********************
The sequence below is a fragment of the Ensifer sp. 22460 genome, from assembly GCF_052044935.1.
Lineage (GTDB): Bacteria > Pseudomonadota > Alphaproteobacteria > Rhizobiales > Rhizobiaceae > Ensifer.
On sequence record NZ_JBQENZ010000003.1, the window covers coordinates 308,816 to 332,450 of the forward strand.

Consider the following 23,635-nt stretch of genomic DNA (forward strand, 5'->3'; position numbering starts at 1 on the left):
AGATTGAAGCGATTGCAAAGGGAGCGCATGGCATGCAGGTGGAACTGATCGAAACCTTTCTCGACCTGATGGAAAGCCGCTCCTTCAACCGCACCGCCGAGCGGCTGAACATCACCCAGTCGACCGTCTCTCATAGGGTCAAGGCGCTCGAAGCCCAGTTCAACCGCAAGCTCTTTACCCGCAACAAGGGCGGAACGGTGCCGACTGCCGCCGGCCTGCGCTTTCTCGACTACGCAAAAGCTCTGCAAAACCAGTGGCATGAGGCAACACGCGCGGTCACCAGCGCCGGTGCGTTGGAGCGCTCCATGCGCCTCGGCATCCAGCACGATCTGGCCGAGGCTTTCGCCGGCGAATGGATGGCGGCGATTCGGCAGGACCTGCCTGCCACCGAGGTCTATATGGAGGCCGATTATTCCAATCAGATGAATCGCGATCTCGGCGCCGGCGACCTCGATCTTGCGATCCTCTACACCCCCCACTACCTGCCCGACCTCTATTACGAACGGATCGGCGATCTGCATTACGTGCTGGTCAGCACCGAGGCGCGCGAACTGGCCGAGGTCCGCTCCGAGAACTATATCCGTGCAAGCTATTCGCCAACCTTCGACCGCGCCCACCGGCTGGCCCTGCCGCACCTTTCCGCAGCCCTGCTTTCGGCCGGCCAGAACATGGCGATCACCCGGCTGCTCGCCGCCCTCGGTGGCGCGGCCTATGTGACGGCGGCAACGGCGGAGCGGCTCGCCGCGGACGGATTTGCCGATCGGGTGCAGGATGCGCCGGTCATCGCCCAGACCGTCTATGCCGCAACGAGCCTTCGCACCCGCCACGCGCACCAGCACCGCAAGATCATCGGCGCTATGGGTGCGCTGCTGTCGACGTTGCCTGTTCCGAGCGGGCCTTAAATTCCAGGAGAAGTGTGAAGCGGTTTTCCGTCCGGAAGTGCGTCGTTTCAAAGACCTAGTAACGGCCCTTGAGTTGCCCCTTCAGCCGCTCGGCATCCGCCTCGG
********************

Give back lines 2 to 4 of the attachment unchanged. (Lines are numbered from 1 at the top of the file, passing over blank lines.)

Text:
Lineage (GTDB): Bacteria > Pseudomonadota > Alphaproteobacteria > Rhizobiales > Rhizobiaceae > Ensifer.
On sequence record NZ_JBQENZ010000003.1, the window covers coordinates 308,816 to 332,450 of the forward strand.

Consider the following 23,635-nt stretch of genomic DNA (forward strand, 5'->3'; position numbering starts at 1 on the left):